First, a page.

But are they safe? Yes, according to the U.S. Food and Drug Administration (FDA). The agency has approved six types of artificial sweeteners for human consumption: acesulfame K, saccharin, aspartame, neotame, sucralose and rebaudioside A. According to the FDA any adverse effects caused by artificial sweeteners are limited to rare conditions like phenylketonuria, which prevents those with the disease from safely digesting aspartame.

So, unless you have such a condition, you can safely substitute whatever artificial sweetener you prefer for sugar. And if dental health is a particular concern, you might consider including xylitol. This alcohol-based sweetener may further deter tooth decay—bacteria can’t digest it, so their population numbers in the mouth may actually decrease. You’ll find xylitol used as a sweetener primarily in gums, candies and mints.

Reducing sugar consumption, couple with daily oral hygiene and regular dental visits, will certainly lower your risk of costly dental problems. Using a substitute sweetener might just help you do that.

If you would like more information on sweetener alternatives, please contact us or schedule an appointment for a consultation. You can also learn more about this topic by reading the Dear Doctor magazine article “Artificial Sweeteners.”

By Shapiro & Rollman DDS
June 01, 2018
Category: Oral Health
Tags: oral health   mouth sore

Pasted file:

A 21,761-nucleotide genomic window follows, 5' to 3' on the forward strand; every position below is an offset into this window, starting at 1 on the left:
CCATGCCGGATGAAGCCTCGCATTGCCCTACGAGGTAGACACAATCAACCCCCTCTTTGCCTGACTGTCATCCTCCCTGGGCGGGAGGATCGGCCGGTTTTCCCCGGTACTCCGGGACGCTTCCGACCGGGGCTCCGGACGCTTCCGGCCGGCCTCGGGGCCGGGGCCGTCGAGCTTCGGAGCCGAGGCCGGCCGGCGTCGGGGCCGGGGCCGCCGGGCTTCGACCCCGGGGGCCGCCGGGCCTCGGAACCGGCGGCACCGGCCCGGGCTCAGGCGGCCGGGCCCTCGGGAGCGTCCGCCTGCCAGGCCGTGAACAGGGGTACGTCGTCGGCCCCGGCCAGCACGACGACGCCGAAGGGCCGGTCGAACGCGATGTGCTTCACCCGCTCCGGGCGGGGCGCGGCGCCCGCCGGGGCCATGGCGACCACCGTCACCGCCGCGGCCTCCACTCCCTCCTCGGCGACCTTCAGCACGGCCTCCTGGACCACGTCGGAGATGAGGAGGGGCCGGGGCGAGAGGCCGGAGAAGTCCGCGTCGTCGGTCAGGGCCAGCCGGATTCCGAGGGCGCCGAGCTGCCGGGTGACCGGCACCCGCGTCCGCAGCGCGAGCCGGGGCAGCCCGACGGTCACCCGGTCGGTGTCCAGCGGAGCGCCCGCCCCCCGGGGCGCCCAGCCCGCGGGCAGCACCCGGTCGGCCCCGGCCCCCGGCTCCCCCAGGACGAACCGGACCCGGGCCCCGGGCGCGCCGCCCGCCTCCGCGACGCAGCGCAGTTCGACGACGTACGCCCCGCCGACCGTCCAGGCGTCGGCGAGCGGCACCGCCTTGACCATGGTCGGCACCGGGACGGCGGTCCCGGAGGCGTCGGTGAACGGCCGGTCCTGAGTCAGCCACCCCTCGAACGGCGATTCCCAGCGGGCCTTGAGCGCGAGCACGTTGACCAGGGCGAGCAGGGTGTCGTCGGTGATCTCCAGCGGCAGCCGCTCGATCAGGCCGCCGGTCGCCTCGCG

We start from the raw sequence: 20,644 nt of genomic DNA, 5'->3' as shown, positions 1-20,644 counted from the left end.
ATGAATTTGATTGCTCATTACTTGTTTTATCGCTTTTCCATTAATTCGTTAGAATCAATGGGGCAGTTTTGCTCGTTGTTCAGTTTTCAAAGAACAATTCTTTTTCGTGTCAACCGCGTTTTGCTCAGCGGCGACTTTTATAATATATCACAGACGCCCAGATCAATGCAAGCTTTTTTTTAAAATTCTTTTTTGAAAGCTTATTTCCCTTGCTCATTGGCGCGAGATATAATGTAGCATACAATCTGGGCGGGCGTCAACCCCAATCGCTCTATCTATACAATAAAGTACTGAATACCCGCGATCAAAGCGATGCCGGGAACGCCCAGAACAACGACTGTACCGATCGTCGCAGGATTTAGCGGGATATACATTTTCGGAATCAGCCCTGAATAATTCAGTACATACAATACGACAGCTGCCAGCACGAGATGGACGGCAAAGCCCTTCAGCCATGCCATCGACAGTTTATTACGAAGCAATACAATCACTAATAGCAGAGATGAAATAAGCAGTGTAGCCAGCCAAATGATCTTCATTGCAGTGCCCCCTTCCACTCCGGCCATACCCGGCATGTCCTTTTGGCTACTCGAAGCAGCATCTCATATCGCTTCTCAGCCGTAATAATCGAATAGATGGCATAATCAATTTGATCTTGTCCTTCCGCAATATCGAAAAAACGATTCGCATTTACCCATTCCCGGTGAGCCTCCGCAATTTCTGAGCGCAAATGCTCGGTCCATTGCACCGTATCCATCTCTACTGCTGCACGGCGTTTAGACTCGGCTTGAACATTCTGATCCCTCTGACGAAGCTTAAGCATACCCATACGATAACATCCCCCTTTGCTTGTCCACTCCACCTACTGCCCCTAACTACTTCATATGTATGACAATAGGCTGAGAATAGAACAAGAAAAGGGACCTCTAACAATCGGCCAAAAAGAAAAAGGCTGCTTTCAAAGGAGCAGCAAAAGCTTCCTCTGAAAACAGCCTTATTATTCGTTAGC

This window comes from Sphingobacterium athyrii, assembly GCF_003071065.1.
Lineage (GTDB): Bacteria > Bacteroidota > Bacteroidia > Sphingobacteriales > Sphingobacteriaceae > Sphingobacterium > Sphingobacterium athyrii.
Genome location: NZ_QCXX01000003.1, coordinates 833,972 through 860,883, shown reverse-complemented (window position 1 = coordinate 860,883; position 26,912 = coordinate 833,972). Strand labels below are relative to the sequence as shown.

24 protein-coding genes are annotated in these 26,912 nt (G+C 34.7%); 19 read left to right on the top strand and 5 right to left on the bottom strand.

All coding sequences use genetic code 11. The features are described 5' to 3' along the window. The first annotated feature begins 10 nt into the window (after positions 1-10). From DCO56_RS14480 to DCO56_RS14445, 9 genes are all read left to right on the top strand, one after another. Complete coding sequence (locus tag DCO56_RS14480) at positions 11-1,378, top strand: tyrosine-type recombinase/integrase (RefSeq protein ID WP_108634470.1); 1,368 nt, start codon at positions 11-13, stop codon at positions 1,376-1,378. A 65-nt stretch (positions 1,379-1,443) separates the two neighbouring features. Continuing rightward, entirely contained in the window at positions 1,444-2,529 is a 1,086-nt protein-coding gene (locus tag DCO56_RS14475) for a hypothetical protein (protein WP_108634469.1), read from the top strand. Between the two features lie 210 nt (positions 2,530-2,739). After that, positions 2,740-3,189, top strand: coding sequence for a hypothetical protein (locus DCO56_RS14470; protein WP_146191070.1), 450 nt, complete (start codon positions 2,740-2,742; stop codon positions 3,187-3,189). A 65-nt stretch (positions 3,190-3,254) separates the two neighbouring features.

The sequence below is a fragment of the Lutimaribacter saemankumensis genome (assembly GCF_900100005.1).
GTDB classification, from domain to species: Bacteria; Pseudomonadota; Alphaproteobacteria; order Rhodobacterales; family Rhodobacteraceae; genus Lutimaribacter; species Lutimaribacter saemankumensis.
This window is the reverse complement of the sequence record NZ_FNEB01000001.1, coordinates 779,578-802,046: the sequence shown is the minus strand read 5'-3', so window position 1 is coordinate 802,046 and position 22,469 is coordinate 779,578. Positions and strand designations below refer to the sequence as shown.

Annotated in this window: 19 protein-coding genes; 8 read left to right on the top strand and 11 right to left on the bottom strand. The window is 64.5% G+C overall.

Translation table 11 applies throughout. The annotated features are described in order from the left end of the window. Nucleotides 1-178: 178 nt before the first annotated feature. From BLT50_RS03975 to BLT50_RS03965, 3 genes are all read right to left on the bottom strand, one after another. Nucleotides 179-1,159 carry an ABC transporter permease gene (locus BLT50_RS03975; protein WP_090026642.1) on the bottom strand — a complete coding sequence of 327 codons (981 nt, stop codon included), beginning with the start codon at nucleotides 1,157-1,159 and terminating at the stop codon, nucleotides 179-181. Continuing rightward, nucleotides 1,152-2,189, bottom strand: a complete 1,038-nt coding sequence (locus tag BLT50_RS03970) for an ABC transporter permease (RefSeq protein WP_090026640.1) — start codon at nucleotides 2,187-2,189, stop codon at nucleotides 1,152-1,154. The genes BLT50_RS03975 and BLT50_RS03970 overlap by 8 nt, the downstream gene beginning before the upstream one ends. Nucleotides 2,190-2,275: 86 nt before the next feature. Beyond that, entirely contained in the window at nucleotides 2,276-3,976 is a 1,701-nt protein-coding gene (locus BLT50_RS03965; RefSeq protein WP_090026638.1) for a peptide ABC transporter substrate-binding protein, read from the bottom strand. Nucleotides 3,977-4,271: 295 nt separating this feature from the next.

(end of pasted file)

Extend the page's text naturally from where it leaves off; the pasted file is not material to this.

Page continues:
HowtoDealwiththatIrritatingMouthSoreyoukeepRe-Biting

We've all done it — suddenly bit the inside of our mouth while chewing food. All too often our cheek, lip or tongue finds itself in the way of our teeth.

The small wound caused by these types of bites usually heals quickly. But it's also common for the natural swelling of these wounds to cause the skin to become prominent and thus more in the way when we eat. As a result we bite it again — and again. If bit a number of times, the old wound can form a bump made of tougher tissue.

Also known as a traumatic fibroma, this growth is made up of a protein called collagen that forms into strands of fibers, similar to scar tissue or a callous. As you continue to bite it, the fibers form a knot of tissue that becomes larger with each subsequent bite and re-healing.

Unlike malignant lesions that form relatively quickly, these types of lumps and bumps usually take time to form.  They're not injurious to health, but they can be irritating and painful when you re-bite them. We can alleviate this aggravation, though, by simply removing them.

The procedure, requiring the skills of an oral surgeon, periodontist or a general dentist with surgical training, begins with numbing the area with a local anesthetic. The fibroma is then removed and the area closed with two or three small stitches. With the fibroma gone, the tissue surface once again becomes flat and smooth; it should only take a few days to a week to completely heal with mild pain medication like ibuprofen to control any discomfort.